The passionate debate over the Nordic Aquafarms proposal for an enormous on-land fish production facility continues into its seventh month, with multiple and lengthy formal public hearings being held by the City of Belfast since March.

The proposal has generated a very active level of public discussion and debate, which is a very good thing, and which I see as an indicator of the intelligence, vibrancy and involvement of our citizens. The civility of the debate was teetering on a dangerous edge for some time, but I think it has calmed and recent hearings and rhetoric has been more respectful, at least on the surface.

However, speaking for myself and on behalf of the Belfast Area Chamber of Commerce Board, we count ourselves among the people who feel that some of the concern about and opposition to the proposal is trying to inject unreasonable criteria for any proposal to have to meet in order to be acceptable.

A new business proposing to open in our city has several burdens to prove: that it will not harm our environment; will not unpleasantly impose on its neighbors; will not unduly burden our roads and utilities; and so on. However, no business has ever had to prove that they will still be in operation 30 years from now. No new business must prove that there is a sustainable and sufficient market for its products. No business has had the City evaluate the purity or desirability of their product. (If you don’t like the product, don’t buy it!) And no new business has been judged on the maturity of their industry, so that proposals for ground breaking technologies would be rejected because the City is not absolutely sure that it will be a success.

Furthermore, a business should not be evaluated as to whether it makes a profit. All of our city’s businesses, even “not-for-profits,” strive to make more than they spend so that they can stay in business. The Green Store ostensibly needs to be profitable to stay on Main Street. So must the tattoo parlor, Alexia’s and Reny’s.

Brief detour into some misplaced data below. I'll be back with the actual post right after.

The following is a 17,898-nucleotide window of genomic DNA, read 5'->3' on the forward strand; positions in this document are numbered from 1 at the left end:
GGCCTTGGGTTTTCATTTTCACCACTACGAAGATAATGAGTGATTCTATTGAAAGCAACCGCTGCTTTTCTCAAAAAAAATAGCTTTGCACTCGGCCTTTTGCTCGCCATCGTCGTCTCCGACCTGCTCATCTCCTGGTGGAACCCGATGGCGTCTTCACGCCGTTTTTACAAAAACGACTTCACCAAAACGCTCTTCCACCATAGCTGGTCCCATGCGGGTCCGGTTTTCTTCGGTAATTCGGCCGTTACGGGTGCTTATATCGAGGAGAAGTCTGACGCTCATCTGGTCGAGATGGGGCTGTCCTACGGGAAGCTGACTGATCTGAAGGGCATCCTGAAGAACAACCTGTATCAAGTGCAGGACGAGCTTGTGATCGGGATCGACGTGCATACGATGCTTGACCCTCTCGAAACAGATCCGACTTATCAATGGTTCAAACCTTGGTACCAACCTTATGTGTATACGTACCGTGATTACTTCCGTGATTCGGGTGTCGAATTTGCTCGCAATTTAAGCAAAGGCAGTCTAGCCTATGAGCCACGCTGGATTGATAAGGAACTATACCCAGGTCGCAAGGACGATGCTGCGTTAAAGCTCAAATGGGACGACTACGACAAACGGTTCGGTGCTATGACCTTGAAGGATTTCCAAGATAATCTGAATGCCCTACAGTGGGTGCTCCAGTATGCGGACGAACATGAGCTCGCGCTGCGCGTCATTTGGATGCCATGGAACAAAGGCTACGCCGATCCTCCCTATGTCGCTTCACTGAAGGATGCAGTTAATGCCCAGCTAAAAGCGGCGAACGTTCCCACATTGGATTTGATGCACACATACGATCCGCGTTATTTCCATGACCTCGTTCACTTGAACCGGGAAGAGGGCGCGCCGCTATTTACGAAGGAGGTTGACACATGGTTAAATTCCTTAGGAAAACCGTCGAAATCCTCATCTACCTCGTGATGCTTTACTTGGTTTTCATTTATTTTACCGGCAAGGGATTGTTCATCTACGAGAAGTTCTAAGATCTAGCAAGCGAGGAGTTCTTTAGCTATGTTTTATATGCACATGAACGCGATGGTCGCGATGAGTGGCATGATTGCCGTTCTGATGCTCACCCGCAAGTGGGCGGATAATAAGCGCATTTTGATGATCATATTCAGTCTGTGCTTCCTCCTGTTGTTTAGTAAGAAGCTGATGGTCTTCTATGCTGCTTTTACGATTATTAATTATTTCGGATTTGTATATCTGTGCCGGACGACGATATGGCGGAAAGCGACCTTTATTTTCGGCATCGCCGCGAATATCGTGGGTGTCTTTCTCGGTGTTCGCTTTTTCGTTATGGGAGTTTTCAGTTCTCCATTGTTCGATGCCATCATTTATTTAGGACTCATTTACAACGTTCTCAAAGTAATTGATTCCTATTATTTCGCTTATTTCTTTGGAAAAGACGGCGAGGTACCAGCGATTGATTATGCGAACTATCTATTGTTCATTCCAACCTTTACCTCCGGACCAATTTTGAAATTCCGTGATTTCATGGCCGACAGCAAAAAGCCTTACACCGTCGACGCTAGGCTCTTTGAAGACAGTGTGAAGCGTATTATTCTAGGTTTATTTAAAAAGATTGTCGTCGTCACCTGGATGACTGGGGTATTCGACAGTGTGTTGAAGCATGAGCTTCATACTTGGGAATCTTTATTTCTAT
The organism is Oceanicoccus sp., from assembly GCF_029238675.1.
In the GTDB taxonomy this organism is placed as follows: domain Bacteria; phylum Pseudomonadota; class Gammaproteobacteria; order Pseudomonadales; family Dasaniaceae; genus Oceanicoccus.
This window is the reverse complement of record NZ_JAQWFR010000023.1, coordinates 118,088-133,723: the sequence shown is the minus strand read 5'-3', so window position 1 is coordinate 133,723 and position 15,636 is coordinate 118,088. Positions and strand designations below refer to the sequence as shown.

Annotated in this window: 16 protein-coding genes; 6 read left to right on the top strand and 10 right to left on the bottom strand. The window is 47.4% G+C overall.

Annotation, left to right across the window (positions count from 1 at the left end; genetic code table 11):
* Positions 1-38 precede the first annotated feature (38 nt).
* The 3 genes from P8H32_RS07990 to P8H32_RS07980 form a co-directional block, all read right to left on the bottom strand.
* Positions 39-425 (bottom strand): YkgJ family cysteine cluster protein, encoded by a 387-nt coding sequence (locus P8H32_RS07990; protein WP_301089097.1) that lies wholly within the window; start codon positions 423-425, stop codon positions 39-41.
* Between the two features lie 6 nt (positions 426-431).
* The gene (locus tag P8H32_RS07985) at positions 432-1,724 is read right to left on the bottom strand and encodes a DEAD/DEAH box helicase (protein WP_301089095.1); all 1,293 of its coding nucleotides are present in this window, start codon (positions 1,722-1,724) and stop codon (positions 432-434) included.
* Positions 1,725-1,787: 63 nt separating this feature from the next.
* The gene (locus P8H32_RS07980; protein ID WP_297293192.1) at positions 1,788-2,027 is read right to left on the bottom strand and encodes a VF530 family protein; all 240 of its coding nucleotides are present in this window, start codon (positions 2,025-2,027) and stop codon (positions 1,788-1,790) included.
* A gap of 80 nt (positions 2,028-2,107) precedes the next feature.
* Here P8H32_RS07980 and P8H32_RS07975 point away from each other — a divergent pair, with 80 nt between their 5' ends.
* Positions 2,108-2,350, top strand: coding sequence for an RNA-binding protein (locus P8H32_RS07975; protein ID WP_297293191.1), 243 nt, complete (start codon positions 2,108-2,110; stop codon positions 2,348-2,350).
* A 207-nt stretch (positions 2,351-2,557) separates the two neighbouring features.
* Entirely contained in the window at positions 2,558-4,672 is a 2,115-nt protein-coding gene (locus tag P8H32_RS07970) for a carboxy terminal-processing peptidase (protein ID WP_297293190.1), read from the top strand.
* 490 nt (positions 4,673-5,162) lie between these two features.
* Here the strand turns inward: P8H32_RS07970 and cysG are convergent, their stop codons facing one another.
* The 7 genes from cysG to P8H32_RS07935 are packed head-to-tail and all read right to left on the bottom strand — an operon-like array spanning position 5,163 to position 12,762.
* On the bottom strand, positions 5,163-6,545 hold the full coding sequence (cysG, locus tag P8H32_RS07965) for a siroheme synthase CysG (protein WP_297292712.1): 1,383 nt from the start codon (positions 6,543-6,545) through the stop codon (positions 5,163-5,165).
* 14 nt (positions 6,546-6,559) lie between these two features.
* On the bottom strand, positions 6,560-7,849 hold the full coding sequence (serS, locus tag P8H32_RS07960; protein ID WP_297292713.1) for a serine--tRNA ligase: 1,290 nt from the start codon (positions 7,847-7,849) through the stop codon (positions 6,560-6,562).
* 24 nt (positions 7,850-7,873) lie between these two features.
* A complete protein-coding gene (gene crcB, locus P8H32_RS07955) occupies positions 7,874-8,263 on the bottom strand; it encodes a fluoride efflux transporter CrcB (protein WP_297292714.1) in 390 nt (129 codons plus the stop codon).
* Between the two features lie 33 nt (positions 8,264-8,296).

It also should not be pre-judged because it is an international organization. Hannaford’s is part of an international corporation that makes money, much of which stays in this community, but a good amount also leaves to go into the pockets of people from away. Does that mean that they cannot operate in our city? Does it mean we don’t want their jobs or taxes?

Does size matter? Bank of America is very large; should they be prohibited from expanding or even asked to leave? How about athenahealth? Camden National is the largest bank in northern New England. If they work hard to fit into our community, I think it is not a mark against them.

Likewise, an applicant should not be held to resolving our workforce shortage concerns, or assuring adequate middle class housing for Belfast. I feel these are the city, state and federal government’s responsibility to address, with help from businesses of all sizes, and should not be the price of admission to our community.

Of course, there are important and well-established criteria that this project will be held to: noise, traffic, parking, environmental pollution, light pollution, visual buffering, impermeable ground coverage limits, and so on. That is why we need to proceed with developing and codifying sound criteria for rigorously evaluating these impacts as required by law.

I’ve watched the city change zoning on many occasions to accomplish the goals of the city. We need to approve these changes and proceed to examine the relevant, important and fair criteria to be applied to the development. Our community should not be swayed to contrive criteria for this project that introduce new and unfair measures of acceptability.

The Belfast Area Chamber of Commerce endorses the Planning Board and the City of Belfast moving ahead with reasonable Comprehensive Plan and zoning amendments that will enable the city and our residents to fully evaluate and shape the final proposal.

Steve Ryan, Executive Director, Belfast Area Chamber of Commerce